Ok so, there are a plethora of things wrong here. The stairs, the pipe in the bottom, the pipes in the back just look nonsensical. The Tesla coil feels underwhelming, scale is unreadable, etc and so forth. I was trying to rush it at this point for no good reason. Patience.
Cutting, pasting, stretching. Starting to look a bit more impressive scale wise. The hall around it still is the worst thing ever. Kaladesh is a lush, decorative place. Filled with details and plants and magnificent inventions. This image right now looks like a miniature of a basement with the next generation of electrical toothbrushes in the works. A big fat nope, so, let's mix it up.
When in doubt, just repaint the whole thing. Which is exactly what I did. I used some more photos from my Istanbul trip and a few from a trip to Warwick Castle. All the while I had reference open on Indian and Kaladesh architecture to make sure I would stay on point. Use the right shape language and so forth.
One of the major changes is that the 3 point perspective is pushed to the max. This tower is supposed to be impressive which, in an interior, means a low angle shot. You can do other things but there is a good reason why a low angle works. Cathedrals, who use a super high ceiling (forcing a low angle) are fantastic in inspiring a sense of awe. It makes us feel small and almost insignificant.
Another thing to remember is that cultural appropriation and making sure you do justice to said culture is incredibly important for Wizards and me as well. At the same time it's important to remember that all of these worlds are fictional. There are a lot of reasons why taking too much from real life is a no go. After all, Magic is a game about killing monsters and defeating your opponent, along with having a good time.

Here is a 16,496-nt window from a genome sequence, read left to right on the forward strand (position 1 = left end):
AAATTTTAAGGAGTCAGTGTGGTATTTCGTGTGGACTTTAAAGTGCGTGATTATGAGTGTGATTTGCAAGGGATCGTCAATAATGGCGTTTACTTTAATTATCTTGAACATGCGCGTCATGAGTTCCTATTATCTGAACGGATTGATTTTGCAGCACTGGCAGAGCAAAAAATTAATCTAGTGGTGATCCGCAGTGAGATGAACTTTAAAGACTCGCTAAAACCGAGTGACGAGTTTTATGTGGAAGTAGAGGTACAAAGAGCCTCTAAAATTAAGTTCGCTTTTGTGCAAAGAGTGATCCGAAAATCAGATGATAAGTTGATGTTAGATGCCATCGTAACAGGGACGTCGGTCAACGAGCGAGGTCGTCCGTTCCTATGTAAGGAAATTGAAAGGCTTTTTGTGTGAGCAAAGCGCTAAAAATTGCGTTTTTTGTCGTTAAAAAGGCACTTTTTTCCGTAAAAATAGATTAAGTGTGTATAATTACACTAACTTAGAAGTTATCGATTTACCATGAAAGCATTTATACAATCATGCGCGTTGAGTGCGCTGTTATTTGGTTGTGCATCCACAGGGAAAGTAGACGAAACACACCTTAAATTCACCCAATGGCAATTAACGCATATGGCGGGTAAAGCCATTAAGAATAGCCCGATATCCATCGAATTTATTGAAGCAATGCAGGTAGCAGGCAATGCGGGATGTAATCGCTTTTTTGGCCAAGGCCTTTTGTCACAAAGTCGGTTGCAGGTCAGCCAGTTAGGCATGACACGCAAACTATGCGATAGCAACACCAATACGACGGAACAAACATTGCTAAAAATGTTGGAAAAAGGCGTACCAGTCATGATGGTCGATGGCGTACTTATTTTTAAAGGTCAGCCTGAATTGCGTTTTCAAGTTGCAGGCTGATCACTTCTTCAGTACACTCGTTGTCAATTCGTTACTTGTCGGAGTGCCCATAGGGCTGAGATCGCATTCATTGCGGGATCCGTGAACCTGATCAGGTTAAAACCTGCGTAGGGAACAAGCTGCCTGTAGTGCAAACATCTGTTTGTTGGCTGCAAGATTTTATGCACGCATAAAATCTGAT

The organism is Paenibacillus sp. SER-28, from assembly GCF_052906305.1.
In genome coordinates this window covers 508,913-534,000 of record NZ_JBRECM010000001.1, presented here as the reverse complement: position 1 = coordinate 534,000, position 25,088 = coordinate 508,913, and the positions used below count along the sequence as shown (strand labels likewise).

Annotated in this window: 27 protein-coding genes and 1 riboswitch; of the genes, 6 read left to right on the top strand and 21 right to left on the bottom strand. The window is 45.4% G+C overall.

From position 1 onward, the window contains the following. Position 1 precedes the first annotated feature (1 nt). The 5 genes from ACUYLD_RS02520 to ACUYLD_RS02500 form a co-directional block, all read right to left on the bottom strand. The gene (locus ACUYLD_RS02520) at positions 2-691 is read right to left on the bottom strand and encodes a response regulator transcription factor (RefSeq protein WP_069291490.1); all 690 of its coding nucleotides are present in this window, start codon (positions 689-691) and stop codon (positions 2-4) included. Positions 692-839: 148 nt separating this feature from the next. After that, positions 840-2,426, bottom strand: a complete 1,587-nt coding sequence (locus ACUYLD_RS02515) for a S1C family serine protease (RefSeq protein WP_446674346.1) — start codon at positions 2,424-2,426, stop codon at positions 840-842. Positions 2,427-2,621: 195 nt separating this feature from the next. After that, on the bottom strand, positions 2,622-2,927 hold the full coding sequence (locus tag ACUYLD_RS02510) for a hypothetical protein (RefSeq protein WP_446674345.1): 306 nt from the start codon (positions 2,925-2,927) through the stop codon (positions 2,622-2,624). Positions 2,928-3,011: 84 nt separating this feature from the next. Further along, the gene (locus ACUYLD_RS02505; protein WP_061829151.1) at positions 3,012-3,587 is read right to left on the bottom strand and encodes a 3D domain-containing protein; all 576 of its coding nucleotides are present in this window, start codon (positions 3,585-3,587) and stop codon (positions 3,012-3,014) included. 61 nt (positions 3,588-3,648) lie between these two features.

Some filigree patterns and what it looks like when I sketch. It's pretty chaotic! Progress is shaping up pretty nicely. The trees are helping a lot but the lightning is still too much. This process is a constant back and forth. Looking at every element and wonder if it works. What you don't see in these WIP shots is just how often I toggle on black and white mode to check my values, or flip my canvas to check perspective and weight. It's an ongoing struggle. You against yourself reflected in the work you're doing. In the end it really boils down to how honest you want to be with yourself. Since the old adage goes; you don't know what you don't know you have to make sure that you at least learn to see your own mistakes. It might be a gut feeling or you meticulously applying the rules, or a mixture of both. Do whatever you need to do to find those points that need improvement.